Does MiCA bring the turning point in crypto regulation?

Does MiCA bring the turning point in crypto regulation?

 

POSTED ON 28. June 2021 BY David Kruse

 

The upheaval in the payment behaviour of German consumers

After more than 15 months, COVID-19 as well as the resulting implications still dominate national and international media. The most diverse restrictions in everyday’s life as well as the actual everyday behaviour of Germans have been strongly influenced by ever-new developments. Especially the payment behaviour of the Germans, who are considered a cash-loving nation, has changed enormously. According to the scientific institute of the retail industry (EHI) the German retail sector at the Point-of-Sale has increased in 2020 by 5.6% in cashless payments measured by turnover to reach a share of 56.3%. The same applies to consumer behaviour.

Home office and payment processing

Widespread home offices as a sign of the pandemic-induced (forced) digitisation of the mid-sized sector made online retail grow in all industries and across every segment. Delivery services such as “Flaschenpost”, Flink and Gorilla created supply chains to serve a need that many users were previously unaware they existed. Payment processing here is of course, digital and thus complies with the dogma resounding in stationary retail: “Please pay by card and preferably contactless”. It is also exciting to observe that the user profile of John Doe, who is otherwise considered risk-averse, is increasingly being invested with providers of speculative financial products. Companies such as Trade Republic grew significantly during the crisis and apart from the Gamestop turmoil in February this year, did not make any negative headlines.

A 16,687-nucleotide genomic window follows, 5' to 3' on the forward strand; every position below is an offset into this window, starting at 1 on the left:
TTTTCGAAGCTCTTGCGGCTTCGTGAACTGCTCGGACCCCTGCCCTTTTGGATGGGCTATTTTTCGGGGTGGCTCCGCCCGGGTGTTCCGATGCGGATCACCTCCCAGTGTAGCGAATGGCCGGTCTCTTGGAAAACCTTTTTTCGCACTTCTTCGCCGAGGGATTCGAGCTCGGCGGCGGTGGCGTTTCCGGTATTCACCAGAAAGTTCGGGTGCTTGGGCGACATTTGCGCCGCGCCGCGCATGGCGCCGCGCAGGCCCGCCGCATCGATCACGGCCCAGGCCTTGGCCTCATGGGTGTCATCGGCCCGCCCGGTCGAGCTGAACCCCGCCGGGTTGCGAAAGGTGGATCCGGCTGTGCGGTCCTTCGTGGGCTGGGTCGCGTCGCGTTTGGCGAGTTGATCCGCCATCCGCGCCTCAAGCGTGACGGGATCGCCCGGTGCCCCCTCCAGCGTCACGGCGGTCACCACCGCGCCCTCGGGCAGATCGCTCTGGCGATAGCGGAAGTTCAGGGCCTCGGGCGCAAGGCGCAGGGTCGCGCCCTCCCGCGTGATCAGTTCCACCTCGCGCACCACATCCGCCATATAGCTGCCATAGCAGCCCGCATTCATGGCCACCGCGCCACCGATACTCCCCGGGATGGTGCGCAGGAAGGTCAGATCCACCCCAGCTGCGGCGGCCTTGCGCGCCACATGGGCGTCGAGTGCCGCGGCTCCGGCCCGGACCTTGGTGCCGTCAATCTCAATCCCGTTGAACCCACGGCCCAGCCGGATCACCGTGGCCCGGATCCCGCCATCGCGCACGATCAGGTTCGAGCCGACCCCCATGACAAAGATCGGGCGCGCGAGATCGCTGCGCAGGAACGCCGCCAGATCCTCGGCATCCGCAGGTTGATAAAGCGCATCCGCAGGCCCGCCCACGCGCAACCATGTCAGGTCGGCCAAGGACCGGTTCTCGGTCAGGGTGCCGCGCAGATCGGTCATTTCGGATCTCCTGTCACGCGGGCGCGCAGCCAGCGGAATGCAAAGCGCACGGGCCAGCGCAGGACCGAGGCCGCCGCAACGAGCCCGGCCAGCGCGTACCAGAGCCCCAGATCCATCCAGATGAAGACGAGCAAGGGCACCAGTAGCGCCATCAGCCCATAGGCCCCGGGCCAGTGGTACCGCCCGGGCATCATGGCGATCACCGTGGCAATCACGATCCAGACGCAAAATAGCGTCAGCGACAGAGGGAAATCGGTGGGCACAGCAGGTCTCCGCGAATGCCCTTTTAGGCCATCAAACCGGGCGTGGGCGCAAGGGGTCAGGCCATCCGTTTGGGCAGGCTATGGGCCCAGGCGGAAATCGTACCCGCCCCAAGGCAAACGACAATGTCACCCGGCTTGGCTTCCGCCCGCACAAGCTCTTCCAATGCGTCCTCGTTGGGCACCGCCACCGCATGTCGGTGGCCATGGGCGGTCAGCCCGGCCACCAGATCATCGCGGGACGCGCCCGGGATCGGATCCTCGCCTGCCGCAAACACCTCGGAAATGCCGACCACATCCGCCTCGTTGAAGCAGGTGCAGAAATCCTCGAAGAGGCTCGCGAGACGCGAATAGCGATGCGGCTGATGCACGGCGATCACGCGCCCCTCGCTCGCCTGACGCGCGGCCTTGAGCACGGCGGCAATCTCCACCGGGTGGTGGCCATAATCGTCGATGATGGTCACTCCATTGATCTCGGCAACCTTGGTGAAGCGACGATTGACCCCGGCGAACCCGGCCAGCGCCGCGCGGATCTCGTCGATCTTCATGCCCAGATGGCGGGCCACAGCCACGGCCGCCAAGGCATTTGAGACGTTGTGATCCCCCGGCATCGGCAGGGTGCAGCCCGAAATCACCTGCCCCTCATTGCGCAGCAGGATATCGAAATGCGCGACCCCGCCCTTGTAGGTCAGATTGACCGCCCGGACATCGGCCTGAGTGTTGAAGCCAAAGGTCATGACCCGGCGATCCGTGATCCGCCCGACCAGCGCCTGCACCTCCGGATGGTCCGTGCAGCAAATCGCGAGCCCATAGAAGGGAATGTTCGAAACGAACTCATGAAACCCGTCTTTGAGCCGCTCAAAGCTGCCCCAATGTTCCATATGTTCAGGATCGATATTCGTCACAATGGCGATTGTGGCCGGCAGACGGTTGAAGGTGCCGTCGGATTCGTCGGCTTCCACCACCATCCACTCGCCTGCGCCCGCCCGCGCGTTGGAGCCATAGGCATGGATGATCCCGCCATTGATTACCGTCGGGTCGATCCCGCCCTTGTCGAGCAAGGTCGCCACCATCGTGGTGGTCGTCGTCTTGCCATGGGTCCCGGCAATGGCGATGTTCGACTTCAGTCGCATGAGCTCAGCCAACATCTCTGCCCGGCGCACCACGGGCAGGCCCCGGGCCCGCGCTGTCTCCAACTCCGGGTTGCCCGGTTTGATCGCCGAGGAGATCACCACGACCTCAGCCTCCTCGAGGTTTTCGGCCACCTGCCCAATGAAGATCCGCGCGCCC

Reactions to price fluctuations

Considering the will to progress of the average German, the speed of adaptation of the above-mentioned behaviours can be described as ground-breaking. Despite the fact that this could rather be described as an old hat for many EU member states, another innovation has evolved secretly past the attention radar of many people. In the shadow of the insane price fluctuations of Bitcoin, which were not at least further boost by the entrepreneur and CEO of TESLA Elon Musk, as well as the price explosion (+900%) of the cryptocurrency Dodgecoin, which until then had been described as a fun currency, a regulation of the European Union was announced in September 2020. The aim of the regulation is nothing less than to define a set of rules for the issuing and use of digital money. This regulation, summarised in 168 pages, has caught our attention. For this reason, we want to take a closer look at the so called MiCA.

What exactly is MiCA?